Someone encouraged me to retell the following story in a post because it’s true, you never know who may read it. So, if my story helps anyone, great, if not, well I hope you don’t feel like you’ve wasted your time.
From what I’ve heard, read and experienced personally, many LGBTQ people have the most trouble coming out to their families. That would be true certainly in my case as well; my immediate family were the last to know. When this topic is delved into deeper, many acknowledge they stay quiet because the one or two family members that they most want to tell are older, some even elderly. Again, that was my reason as well.
My Mother, Grandmother and I were very close. Anything one knew, we all knew. I adore them both and I greatly admired my Grandmother. She was a women ahead of her time, as they say. I did an interview with her for an oral history assignment. At the time, I immediately thought of her for the project but I never realized how happy I would be to have a recording of her voice. She lived a hard, sometimes painful, life. She was highly intelligent, educated for her time and inclusive of all people. Looking back, if there was one person in my family that I could have confided in, it was her. She was alive and remembered when the last person of color was hung in a nearby town’s court square. During my interview with her, I asked her about that incident and to describe the changes in race relations over the years. I can still see and hear part of her answer to me; she was shaking her index finger at me as she was telling me that “them people couldn’t help the way they was born. They couldn’t help the color of their skin or the shape of their eyes.” If there was anyone that would have understood, it was her. But I was too scared.
I wanted to come out to my Mother but I feared she would tell my Grandmother. Not only would I risk losing the love and respect from one but from both. I didn’t say anything until December of 2000. My Grandmother passed away in November of that year. I hated that November day. I don’t throw that word around haphazardly, but that day, I certainly hated it. I lost my Grandmother and then I found out later that George W. Bush won the Presidential election. Hell of a day.
I had waited so only one of them would have to be disappointed in me, at least that was my thinking. So I went home to spend Christmas with my Mom and to tell her I was a lesbian before leaving. All-in-all, the storyline on my visit can be summed up with: How are you doing? How are you getting along?, Merry Christmas, I’m a lesbian, Love you, I’ll call you when I get home, have a Happy New Year.
I give my Mom credit, she took the news very well. I got a hug, a kiss and a “you’ll always be my R.” Much later, after the news had sunk in a bit, we were talking on the phone and my Grandmother came up as the topic, as she so often did. My Mom was trying to tell me that she thought Grandma wouldn’t be rolling over in her grave from my admission. She went on to tell me this story:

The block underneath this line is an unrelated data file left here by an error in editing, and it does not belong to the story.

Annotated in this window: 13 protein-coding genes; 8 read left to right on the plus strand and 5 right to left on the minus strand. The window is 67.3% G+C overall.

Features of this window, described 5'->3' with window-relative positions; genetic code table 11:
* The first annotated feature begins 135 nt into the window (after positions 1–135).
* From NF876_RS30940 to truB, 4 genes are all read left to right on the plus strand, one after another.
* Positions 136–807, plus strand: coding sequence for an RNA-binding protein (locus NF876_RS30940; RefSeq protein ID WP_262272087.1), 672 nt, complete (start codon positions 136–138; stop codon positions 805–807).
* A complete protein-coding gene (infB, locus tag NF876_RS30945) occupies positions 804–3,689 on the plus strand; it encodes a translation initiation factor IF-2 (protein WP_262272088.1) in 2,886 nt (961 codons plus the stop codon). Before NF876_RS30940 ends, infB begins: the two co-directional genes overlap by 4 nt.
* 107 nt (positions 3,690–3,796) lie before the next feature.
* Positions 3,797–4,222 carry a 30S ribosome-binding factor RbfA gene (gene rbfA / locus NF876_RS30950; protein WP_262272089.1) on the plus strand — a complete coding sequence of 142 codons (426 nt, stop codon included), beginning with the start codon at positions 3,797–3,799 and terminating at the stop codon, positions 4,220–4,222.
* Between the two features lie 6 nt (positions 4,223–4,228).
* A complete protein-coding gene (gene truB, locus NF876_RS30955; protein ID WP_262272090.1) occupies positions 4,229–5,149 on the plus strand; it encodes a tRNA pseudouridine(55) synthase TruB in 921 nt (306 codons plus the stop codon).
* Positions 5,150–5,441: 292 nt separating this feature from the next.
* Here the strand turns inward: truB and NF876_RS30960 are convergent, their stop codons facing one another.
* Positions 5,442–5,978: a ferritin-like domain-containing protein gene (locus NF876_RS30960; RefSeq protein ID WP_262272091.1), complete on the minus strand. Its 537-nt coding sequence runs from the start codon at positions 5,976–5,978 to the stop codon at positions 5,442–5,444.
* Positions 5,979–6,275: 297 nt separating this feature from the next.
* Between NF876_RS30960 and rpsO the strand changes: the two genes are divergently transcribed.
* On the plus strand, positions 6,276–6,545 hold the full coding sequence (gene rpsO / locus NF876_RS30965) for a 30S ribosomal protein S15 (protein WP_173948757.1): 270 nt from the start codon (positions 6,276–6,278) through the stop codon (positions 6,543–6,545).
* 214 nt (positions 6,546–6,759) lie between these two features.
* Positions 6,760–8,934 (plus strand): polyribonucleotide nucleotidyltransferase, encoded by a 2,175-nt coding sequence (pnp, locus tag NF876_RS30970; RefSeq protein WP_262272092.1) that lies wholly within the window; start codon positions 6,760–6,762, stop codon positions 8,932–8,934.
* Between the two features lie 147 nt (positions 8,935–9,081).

My Grandmother needed to go out and get a job after my Grandfather killed himself. She was innately a nurturer and healer. Her own grandmother was a herbalist and would tend to sick or injured folks until they knew it wasn’t doing them any good, then they called “Doc”, basically so he could pronounce them dead. She ended up getting a job at the local hospital as a nurses aid, that’s what they were called back then. They did all the jobs the doctors didn’t do and those that the nurses didn’t want to do, like changing beds or cleaning bed pans. My Grandmother did it and took pride in her work and her patients liked her. One day she came home from work and told my Mom about one of her patients. Now this happened before my Mom was even married so long before the terrible truth about me came about. A particular male patient was not married but he had a good loving male friend. She said that friend came every day and took care of that dying man with such loving care and grace. My Grandmother even admitted the care he gave him was better than any married couple she had seen and she was pretty sure they were ‘special.’ She never spoke a single negative word about either one of those ‘special’ men.
If I had known this story would I have come out earlier? Who knows. But not hearing this story until after my Grandmother passed makes me feel liked I missed out on an opportunity to be even closer to her. If we keep something of ourselves away from those closest to us then they are never as close as they could be.
Besides losing out on being closer to my Grandmother, I also learned not to underestimate the elderly. Seniors have lived a long time. They’ve seen, heard and experienced many things and with the exception of technology, there are few things that surprise them. Don’t underestimate them. Besides if you come out to a senior, especially over the age of 80, chances are on your side that they will forget it by the time you see or talk to them again.